Can liberals cure stupidity?

One of the greatest obstacles to progressive causes is how ignorant Americans are about them

Published June 5, 2012 3:52PM (EDT)

     (<a href=''>Constantinos</a> via <a href=''>Shutterstock</a>/Salon/Benjamin Wheelock)
(Constantinos via Shutterstock/Salon/Benjamin Wheelock)

Last summer at a community fundraiser, I was conversing with a man who began to carp about runaway federal government spending. His was a reasonable complaint: Relative to the gross domestic product, both federal spending and the national debt are near historically high levels. When I asked him what types of spending ought to be cut, he mentioned foreign aid. “What share of federal spending do you think goes to foreign aid?” I countered, knowing that the correct answer is just under 1 percent. “Forty-eight percent,” he hazarded as my jaw dropped.

Fast-forward to last week’s Gallup poll revealing that, when asked to estimate the share of their fellow Americans who are gay, 35 percent of respondents answered 25 percent and another 43 percent answered between 10 percent and 25 percent. As the Atlantic’s Garance Franke-Ruta points out, although the Kinsey Report’s most broadly inclusive definition put the figure as high as 10 percent, contemporary studies peg it closer 2 percent. In short, nearly fourth-fifths of the country believes homosexuality is more prevalent – and possibly five times more prevalent — than it in fact is.

The uncomfortable truth is that across a range of issues, many with important policy implications, Americans are simply misinformed, and often wildly so. Presuming citizens form their opinions based upon what they know about society and government, how in the world can even the most earnest politicians respond properly to preferences expressed by such a highly misinformed public?

Now consider the recent Gallup results in terms of their policy or political implications. Some Americans surely object to homosexuality based on religious or moral grounds, and would continue to do so regardless of their perceived size of the gay population. For the rest of America, however, misperceptions could cut either way: On one hand, the overestimates may help same-sex equality advocates because Americans realize that many of their co-workers, neighbors, clients and acquaintances are gay; on the other hand, the resistance to extend rights to any minority groups may grow in some proportion with the perceived size of that group. (Backlash against illegal immigrants, for example, seems to have grown with the rising numbers of immigrants.)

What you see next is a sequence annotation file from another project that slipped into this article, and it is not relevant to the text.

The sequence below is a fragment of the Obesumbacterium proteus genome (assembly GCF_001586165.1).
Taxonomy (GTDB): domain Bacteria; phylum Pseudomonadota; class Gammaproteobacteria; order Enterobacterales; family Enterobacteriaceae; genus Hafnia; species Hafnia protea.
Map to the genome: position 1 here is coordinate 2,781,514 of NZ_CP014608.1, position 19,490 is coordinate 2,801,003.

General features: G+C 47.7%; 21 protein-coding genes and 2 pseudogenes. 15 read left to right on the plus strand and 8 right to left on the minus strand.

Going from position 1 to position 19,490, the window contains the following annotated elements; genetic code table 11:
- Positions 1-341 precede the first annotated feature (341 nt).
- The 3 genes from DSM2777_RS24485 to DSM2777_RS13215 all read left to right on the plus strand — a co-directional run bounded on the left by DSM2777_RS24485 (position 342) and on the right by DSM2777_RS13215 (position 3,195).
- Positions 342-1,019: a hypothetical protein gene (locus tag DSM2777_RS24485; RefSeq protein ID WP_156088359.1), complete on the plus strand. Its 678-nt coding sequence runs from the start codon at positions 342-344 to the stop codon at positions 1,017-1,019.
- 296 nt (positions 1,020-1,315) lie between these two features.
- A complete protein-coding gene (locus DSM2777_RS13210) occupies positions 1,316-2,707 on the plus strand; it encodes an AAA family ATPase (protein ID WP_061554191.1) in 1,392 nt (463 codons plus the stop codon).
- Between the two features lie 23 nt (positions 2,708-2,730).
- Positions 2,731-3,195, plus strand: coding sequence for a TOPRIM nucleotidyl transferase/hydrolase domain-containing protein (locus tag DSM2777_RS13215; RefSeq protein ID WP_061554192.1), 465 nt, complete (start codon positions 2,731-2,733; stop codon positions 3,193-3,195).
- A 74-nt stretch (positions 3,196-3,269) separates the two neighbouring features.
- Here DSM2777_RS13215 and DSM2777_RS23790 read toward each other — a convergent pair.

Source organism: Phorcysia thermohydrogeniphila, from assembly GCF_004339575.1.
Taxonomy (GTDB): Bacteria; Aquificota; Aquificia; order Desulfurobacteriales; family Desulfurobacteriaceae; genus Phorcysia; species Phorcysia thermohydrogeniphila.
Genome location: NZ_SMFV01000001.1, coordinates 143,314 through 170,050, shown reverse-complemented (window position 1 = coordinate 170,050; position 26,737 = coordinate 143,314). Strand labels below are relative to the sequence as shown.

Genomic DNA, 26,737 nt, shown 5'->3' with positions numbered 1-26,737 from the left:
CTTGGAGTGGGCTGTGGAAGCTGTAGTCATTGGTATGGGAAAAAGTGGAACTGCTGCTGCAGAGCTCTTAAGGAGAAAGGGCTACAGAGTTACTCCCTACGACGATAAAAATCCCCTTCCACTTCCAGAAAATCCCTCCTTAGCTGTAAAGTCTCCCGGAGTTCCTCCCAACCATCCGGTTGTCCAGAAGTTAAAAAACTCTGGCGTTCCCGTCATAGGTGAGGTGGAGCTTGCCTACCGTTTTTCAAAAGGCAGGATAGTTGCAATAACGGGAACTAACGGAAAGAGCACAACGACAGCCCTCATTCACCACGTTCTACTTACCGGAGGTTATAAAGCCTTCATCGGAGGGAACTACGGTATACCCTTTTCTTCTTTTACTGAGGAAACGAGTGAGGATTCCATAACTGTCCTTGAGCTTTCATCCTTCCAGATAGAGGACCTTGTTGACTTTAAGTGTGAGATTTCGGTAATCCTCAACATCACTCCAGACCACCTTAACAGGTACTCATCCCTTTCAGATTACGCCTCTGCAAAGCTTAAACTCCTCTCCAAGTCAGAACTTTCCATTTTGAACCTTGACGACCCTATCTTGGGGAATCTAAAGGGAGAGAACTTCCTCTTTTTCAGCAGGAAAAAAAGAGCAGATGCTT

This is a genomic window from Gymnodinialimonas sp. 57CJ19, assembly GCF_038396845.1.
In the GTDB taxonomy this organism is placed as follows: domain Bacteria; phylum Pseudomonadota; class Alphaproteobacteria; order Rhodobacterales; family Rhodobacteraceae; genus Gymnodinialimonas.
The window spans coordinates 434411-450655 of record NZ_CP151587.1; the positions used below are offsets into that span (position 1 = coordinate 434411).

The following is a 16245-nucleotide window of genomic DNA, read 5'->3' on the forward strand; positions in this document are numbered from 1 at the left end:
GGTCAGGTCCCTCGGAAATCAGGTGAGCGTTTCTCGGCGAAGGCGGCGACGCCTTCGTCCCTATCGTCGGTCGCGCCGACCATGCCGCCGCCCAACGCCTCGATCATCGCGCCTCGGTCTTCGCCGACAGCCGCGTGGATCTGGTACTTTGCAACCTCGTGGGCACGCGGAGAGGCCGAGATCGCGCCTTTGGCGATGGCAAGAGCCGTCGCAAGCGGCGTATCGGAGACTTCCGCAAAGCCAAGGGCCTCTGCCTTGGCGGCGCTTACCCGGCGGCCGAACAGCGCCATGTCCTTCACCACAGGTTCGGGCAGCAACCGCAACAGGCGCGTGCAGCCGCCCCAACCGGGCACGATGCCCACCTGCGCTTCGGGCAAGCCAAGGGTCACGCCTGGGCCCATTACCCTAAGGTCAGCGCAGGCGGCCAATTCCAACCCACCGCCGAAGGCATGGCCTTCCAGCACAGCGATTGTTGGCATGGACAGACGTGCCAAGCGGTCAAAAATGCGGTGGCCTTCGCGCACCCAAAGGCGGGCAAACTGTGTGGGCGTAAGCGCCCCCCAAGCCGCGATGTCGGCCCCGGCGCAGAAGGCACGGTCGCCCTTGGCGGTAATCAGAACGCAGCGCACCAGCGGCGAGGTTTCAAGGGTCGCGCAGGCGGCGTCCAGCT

But on most other political questions, a confused public makes life difficult for liberal policymakers. The public grossly misunderstands who owns how much in America and who gets what from the U.S. government in ways that make liberal policy prescriptions harder to sell. Americans drastically underestimate wealth inequality in the country, undermining the case for raising higher-bracket income, inheritance or capital gains tax rates. Like the budgetary-challenged man I met last summer, Americans likewise tend to believe the U.S. government spends more than it actually does on items like foreign aid and welfare to the poor, and less on defense.